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Thread: A Cure for Paralysis: One Scientist's Prediction Delivers Mixed Results

  1. #1
    Senior Member mj23's Avatar
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    A Cure for Paralysis: One Scientist's Prediction Delivers Mixed Results

    A Cure for Paralysis: One Scientist's Prediction Delivers Mixed Results

    10 years ago, physiologist Chet Moritz predicted there could be a cure for paralysis in as little as a decade. Was he right?

    By Anna FunkAugust 27, 2019 11:35 AM


    Nerve stimulation, and other tech, can now allow once-paralyzed patients to take steps. (Credit: EPFL/Jamani Caillet)

    In 2009, Discover reported that University of Washington physiologist Chet Moritz had made serious strides toward curing paralysis. He and his colleagues figured out a way to record and transfer signals from a macaque?s brain to its paralyzed arm, bypassing its injured nerves, and allowing the monkey to control its limb once more.

    Challenges remained, but Moritz told Discover he thought advances in these technologies could provide an answer to paralysis in as little as 10 years. Well, it?s 2019 ? was he right?

    Yes and no. Three different research groups have recently announced that they?ve achieved the first independent walking steps taken by patients with spinal cord injuries. But the groups, all unaffiliated with Moritz, didn?t do it his way.


    Instead, the teams figured out how to coax the injured nerves to work on their own using ?epidural stimulation? ? electrical pulses delivered directly to the spinal cord.

    These pulses don?t give the limbs specific instructions; rather, the electricity provides the existing nerves the boost they need to let the brain communicate naturally to the paralyzed limb. It?s an approach that could help treat paralysis cases where some nerve connections remain ? about 90 percent of people with spinal injuries.
    For the 10 percent of people with a completely severed spinal cord, Moritz?s method may still be the best path forward, since it bypasses the need for any nerve-based communication. But, he says, the type of biomedical device required for reading and understanding brain signals is not quite ready.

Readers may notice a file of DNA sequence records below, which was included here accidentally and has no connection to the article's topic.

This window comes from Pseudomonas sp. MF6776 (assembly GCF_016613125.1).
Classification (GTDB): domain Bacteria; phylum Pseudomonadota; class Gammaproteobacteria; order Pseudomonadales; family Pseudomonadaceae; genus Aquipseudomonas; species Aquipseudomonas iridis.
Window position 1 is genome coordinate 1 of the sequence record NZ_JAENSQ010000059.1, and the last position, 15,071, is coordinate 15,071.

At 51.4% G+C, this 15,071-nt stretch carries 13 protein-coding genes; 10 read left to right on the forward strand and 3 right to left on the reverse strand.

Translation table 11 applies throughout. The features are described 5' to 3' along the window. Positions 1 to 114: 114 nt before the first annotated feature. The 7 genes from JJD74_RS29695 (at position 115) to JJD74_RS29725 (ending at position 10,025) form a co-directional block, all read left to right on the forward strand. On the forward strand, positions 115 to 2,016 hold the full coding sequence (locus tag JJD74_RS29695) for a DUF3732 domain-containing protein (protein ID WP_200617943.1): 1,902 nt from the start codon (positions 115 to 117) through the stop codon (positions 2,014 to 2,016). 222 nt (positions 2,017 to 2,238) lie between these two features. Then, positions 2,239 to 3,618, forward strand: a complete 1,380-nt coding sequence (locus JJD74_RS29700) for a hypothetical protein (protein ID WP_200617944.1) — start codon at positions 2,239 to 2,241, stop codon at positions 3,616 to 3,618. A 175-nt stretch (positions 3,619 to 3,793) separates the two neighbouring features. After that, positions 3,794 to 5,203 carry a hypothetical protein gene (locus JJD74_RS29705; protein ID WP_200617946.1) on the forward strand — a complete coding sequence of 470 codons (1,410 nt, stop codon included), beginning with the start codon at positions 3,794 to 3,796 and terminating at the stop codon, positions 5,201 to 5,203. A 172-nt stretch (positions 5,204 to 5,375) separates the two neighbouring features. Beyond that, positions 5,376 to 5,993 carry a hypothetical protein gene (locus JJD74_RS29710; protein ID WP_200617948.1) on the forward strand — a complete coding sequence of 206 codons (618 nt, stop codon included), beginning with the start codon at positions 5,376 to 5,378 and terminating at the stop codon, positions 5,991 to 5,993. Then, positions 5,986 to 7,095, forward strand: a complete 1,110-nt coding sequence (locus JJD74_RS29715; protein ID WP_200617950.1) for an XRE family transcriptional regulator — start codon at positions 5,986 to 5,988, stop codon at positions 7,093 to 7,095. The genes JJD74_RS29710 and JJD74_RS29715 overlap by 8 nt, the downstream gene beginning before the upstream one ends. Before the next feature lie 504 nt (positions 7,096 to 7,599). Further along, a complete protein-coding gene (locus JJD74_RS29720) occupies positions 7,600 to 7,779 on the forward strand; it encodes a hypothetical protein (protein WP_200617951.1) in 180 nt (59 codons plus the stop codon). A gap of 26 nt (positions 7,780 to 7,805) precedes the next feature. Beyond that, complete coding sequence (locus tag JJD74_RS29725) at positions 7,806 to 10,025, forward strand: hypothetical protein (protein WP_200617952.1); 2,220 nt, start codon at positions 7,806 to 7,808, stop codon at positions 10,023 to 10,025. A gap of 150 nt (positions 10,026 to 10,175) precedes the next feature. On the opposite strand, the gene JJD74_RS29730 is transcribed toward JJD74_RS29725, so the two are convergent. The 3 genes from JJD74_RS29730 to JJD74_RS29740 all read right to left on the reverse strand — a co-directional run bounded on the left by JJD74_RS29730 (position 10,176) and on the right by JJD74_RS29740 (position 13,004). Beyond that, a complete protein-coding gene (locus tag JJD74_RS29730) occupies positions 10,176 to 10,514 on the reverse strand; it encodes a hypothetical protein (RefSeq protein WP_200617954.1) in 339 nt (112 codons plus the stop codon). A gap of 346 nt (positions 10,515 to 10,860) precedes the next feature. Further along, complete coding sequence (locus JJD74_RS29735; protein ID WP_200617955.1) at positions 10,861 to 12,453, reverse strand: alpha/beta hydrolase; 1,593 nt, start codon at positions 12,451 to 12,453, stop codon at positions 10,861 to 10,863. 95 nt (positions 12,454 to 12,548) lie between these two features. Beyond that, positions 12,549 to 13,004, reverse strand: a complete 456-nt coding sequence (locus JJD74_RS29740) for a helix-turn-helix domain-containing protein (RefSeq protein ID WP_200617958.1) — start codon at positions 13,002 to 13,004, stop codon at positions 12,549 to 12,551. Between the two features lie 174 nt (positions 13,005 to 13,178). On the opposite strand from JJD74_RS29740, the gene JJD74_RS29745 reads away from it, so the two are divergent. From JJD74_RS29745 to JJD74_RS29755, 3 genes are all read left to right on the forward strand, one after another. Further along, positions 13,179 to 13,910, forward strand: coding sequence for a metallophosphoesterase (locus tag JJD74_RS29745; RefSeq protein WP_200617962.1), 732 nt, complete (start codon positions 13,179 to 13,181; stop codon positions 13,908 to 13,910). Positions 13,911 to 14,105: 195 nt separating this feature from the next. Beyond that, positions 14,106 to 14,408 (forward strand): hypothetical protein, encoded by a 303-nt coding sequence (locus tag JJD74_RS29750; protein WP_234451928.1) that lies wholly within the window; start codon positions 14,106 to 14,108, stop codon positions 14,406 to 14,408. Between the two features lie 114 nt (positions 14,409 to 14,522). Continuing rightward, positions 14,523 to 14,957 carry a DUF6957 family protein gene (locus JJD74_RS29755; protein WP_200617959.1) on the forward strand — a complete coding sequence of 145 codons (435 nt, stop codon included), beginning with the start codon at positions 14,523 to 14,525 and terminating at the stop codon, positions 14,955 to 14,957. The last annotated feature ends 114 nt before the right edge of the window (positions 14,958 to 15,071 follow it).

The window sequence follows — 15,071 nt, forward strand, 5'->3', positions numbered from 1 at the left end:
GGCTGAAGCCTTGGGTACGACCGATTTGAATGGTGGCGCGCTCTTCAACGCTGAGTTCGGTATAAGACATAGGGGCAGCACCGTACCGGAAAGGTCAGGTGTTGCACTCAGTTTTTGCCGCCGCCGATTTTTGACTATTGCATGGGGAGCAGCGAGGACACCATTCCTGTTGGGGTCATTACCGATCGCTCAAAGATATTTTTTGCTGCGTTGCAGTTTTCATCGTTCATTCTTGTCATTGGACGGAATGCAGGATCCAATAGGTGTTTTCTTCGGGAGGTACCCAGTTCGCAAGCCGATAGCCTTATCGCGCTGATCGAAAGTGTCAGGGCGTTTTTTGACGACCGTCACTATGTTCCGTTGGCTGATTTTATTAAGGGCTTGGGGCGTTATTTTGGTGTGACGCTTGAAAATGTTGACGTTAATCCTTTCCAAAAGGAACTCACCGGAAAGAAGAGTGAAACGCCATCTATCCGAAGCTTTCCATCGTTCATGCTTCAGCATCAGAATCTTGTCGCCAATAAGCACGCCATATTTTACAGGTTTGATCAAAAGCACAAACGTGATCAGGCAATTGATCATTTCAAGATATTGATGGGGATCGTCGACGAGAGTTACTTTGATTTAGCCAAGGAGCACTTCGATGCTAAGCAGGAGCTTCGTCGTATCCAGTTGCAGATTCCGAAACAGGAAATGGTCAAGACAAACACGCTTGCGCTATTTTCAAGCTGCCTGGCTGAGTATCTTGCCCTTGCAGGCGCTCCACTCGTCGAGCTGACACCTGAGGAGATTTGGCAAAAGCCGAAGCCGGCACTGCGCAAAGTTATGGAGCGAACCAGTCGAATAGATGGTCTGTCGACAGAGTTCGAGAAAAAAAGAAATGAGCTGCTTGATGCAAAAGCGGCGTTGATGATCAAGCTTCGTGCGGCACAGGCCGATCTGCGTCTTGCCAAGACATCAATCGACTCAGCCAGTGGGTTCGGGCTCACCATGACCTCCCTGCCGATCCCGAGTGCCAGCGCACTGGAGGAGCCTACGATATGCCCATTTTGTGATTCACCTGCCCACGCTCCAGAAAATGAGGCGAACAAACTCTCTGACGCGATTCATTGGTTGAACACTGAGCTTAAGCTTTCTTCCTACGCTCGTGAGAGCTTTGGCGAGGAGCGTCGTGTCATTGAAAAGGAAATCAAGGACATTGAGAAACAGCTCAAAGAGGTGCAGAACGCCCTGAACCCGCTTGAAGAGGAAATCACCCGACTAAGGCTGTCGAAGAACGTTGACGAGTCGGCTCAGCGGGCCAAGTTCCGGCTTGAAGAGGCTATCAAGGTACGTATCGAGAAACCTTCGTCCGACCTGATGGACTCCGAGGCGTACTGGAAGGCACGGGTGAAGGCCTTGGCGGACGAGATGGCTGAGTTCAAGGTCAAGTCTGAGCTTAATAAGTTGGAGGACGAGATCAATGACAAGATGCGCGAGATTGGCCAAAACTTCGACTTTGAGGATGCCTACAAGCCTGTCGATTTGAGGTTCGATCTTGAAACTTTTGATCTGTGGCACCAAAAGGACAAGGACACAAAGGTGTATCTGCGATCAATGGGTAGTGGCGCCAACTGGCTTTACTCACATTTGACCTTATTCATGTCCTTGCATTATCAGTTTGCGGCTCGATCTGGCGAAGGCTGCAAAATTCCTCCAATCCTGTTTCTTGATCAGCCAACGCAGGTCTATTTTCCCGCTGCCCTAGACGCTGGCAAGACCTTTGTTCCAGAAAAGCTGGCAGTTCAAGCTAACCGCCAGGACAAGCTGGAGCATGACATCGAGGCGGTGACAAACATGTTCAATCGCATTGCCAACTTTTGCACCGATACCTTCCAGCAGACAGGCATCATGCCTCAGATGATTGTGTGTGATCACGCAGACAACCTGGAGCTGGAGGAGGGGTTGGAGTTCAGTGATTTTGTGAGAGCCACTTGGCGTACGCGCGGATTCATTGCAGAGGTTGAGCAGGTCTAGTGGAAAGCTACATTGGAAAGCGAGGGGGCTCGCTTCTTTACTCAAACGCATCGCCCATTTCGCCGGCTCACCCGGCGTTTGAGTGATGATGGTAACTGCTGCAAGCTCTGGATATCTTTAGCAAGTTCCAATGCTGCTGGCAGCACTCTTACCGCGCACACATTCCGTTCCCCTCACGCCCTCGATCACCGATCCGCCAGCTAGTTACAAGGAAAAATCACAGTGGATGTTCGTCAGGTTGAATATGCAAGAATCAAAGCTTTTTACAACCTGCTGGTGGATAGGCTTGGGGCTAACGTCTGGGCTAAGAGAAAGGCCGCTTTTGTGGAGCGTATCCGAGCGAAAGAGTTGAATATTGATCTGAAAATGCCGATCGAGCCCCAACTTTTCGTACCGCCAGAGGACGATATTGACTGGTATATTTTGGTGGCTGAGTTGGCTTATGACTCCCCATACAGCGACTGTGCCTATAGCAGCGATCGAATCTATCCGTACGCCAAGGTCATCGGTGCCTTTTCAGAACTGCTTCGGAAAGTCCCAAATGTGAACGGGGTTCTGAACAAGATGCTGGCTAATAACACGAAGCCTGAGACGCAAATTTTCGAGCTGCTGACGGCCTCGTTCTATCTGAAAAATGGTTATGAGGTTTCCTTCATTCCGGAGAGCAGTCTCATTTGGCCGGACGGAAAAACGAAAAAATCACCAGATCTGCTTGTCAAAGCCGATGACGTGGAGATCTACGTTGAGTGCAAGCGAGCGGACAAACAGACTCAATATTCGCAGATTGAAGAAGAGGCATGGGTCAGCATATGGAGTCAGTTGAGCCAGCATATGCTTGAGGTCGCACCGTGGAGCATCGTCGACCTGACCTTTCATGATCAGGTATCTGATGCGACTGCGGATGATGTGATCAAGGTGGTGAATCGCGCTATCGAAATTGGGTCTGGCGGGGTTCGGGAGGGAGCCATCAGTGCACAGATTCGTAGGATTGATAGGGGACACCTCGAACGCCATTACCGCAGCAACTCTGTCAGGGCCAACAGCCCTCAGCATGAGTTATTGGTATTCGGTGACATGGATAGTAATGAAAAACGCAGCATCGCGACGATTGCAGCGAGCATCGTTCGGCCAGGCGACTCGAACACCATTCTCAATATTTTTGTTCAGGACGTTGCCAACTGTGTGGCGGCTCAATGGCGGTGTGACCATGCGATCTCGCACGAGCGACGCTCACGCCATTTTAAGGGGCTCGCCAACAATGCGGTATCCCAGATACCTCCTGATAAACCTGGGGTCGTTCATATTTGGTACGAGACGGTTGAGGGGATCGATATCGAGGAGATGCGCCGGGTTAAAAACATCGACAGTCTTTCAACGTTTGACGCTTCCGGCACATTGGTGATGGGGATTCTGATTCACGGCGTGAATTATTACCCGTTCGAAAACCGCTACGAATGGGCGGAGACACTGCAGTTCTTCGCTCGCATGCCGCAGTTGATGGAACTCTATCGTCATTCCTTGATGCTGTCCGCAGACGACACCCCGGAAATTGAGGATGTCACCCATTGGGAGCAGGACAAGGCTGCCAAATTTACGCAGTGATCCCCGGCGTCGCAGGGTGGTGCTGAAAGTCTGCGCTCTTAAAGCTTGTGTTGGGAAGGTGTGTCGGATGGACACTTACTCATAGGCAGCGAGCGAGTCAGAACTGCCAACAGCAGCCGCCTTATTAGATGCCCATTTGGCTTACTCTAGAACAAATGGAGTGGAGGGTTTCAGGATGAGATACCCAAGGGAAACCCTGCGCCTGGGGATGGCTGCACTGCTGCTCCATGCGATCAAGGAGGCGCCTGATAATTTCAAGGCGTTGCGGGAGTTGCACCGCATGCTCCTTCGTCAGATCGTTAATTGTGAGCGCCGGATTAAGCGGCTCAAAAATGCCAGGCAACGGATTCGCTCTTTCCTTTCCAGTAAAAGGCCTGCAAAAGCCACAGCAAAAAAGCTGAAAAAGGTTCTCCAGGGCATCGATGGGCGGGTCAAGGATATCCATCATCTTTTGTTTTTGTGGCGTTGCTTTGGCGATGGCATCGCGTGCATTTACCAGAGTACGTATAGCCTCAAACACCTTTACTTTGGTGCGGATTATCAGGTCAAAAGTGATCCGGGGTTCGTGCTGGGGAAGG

?If I had known [in 2009] what I know now about implanted medical devices, I would?ve said more than 10 years,? says Moritz.

    Epidural stimulation is promising; besides improved mobility, some patients also regained bladder/bowel control and even some sexual function. And Moritz?s own explorations of spinal electrical stimulation have shown it has similar effects on paralyzed arms, not just legs. But he emphasizes that we haven?t ?cured? paralysis. ?I think it?s important to call it stepping, as opposed to walking,? he says. ?They?re not walking away from their wheelchair with their hands on nothing, with no body weight support, with no balance aids.?

    Researchers still need to work on restoring the quick, smooth gait we typically picture as walking.


    So that can be my next 10-year prediction,? says Moritz. ?Ten years from now, we?ll have people walking as if they didn?t have a spinal cord injury before.?

    We?ll see what 2029 brings.
    https://www.discovermagazine.com/the...-mixed-results



    Last edited by mj23; 12-30-2019 at 12:32 PM.
    C-5, 6 SCI. Took about 6 months to walk. Walking full time. Without any assistance since Nov. 2003 and will make a full recovery

  2. #2
    Thanks for posting this. I spoke to Chet Moritz about participating in a study in Washington. He seems like a great person who really dedicated incredible time and energy to the spinal cord community.

    Unfortunately, they aren't there yet but with people like Chet and others doing what they do, hopefully they will get there sooner than later.

  3. #3